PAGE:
I looked up and it was there again, the stain, a growing blight of nasty, brown concentric rings.
”Out, out, damn spot!“ I shouted, but it remained.
It will fade with time as it always does, but when the rain comes again so shall the spot.
This weekend I went into my attic to investigate the cause. That's not as easy as you might think. Long ago attics were made with floors, but apparently that is no longer in vogue.
Indeed, most of the houses my parents owned in my youth had those attics that had a floor, in the form of sheets of bare plywood, over maybe half and then if you wanted to go somewhere else you had to walk on the beams. That's bad enough, but my house has a bonus difficulty.
Instead of laying out flat sheets of insulation between the beams, the builder just sprayed chunks of the stuff everywhere. With the exception of maybe 10 square feet of plywood flooring, now taken up with dusty boxes of stuff, my attic is a fluffy pool of fiberglass with no beams apparent.
So I had to cover as much of my flesh as possible, donning shoes, jeans, a long-sleeved shirt and gloves to defend myself against a case of the itchies. And then I had to negotiate a line of wooden braces, placing my feet in the joint so they were squeezed uncomfortably by the wooden beams that joined at an angle that was far more narrow than my feet. I also had to duck under some ducts while moving from perch to perch.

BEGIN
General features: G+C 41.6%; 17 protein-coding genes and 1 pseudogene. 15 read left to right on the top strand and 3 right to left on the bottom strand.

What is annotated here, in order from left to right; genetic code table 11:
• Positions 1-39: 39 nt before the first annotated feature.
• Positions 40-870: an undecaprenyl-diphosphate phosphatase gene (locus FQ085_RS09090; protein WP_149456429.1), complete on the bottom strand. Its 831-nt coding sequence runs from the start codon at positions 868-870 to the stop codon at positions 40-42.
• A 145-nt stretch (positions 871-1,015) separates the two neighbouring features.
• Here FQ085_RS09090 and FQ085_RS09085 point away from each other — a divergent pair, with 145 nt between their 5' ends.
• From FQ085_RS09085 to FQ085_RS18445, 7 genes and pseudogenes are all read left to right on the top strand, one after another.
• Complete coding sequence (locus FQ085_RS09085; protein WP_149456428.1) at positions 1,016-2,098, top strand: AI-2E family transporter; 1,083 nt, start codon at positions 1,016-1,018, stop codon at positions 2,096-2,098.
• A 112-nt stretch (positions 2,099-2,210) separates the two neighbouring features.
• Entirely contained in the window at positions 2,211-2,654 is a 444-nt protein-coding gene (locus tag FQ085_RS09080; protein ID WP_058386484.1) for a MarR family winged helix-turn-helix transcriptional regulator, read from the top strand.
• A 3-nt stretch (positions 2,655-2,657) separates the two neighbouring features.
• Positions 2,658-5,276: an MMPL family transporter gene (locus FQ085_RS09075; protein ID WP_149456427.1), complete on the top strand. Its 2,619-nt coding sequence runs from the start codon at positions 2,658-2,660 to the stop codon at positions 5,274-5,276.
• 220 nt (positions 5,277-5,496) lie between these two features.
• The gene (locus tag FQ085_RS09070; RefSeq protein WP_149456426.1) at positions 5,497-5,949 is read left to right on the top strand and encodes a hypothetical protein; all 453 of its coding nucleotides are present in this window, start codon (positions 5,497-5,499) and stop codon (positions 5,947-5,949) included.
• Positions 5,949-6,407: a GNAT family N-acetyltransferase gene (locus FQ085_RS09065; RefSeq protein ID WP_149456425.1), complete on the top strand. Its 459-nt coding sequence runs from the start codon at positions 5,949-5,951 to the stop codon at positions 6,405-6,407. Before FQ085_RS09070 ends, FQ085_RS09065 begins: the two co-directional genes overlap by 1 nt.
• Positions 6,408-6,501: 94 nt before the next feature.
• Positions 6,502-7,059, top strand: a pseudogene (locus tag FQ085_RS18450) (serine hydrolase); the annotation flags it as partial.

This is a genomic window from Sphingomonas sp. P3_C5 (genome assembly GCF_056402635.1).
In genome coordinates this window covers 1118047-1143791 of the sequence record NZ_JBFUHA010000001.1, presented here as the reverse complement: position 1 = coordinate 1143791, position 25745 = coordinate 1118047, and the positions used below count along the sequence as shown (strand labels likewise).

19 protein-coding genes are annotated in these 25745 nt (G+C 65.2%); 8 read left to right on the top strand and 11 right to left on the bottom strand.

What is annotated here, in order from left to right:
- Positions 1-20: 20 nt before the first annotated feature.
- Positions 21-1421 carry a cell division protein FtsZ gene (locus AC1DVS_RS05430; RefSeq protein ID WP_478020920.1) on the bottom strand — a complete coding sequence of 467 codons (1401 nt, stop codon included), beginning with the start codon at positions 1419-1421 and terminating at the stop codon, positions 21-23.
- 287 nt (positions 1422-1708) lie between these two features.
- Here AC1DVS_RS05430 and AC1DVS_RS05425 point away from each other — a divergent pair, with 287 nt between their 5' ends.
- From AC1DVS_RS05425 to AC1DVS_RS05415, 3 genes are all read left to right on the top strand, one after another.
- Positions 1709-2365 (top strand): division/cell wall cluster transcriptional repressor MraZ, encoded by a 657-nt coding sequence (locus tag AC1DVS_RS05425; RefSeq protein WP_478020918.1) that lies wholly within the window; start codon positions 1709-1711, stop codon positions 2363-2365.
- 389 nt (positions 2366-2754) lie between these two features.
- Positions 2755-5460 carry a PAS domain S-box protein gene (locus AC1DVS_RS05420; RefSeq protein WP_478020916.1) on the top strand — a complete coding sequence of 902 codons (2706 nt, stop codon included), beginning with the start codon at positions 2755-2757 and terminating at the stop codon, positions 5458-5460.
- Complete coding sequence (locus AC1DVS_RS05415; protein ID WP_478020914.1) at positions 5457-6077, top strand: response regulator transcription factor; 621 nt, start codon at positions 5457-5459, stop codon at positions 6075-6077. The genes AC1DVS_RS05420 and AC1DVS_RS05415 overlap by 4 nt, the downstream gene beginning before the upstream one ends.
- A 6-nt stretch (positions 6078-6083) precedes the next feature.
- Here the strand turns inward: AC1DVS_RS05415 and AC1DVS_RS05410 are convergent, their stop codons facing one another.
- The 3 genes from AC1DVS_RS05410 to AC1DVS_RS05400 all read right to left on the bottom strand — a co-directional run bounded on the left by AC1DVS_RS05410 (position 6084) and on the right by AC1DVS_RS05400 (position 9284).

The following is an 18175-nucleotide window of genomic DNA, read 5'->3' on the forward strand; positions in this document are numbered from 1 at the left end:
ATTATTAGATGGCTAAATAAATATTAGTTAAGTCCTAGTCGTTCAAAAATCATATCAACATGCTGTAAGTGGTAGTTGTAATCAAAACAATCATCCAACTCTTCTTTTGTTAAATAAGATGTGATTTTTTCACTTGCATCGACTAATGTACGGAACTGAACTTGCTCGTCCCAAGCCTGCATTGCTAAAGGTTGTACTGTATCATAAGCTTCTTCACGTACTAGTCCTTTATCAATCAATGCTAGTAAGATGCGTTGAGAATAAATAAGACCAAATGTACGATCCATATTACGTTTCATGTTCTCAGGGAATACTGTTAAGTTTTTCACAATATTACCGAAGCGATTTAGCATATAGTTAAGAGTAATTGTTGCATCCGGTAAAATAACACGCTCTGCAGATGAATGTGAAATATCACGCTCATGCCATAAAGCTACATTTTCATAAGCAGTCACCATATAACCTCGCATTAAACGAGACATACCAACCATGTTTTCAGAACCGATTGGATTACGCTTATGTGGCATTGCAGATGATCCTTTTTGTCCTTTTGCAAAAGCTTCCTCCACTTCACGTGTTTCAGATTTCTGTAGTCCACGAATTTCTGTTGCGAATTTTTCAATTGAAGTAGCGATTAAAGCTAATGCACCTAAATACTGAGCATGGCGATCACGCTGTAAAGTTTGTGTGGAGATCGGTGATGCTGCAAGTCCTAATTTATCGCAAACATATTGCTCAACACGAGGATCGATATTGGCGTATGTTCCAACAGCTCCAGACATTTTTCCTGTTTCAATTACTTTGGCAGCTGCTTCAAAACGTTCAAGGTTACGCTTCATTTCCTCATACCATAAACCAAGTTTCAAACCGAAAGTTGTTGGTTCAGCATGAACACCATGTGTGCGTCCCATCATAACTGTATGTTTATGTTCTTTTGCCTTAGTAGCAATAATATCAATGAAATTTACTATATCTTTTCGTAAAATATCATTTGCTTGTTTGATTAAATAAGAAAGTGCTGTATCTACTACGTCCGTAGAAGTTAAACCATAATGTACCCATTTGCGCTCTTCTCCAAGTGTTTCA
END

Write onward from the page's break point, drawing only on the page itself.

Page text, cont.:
However, once I got the hang of it, and overcame my fear that the ceiling would somehow collapse under my weight, I began to enjoy the adventure of journeying into a part of my own home in which I had never been. And I've lived there for three years.
The source of the spot was not a leak, which is good because that could have meant serious trouble and a horrific depletion of funds. It appears that the rain is coming in from an air-vent pipe and leaking through a joint in that pipe.
Of course, to really fix that problem I'll have to go up on the roof, a dizzying experience that can make the 7-foot drop from my eaves seem like looking down from the edge of a skyscraper. But I'll do it, of course, because God forbid I should spend money on a handyman while I'm able-bodied and young enough to recover quickly from broken bones.
This is home ownership. Sometimes I yearn for the simple days, the salad days, the ”Tell the landlord to fix that“ days.
Gone forever, those, or at least for the foreseeable future.
If I want the spot out, then I da ... darn well better do it myself.
Ed Brock covers public safety and municipal governments for the News Daily. He can be reached at (770) 478-5753 ext. 254 or at firstname.lastname@example.org .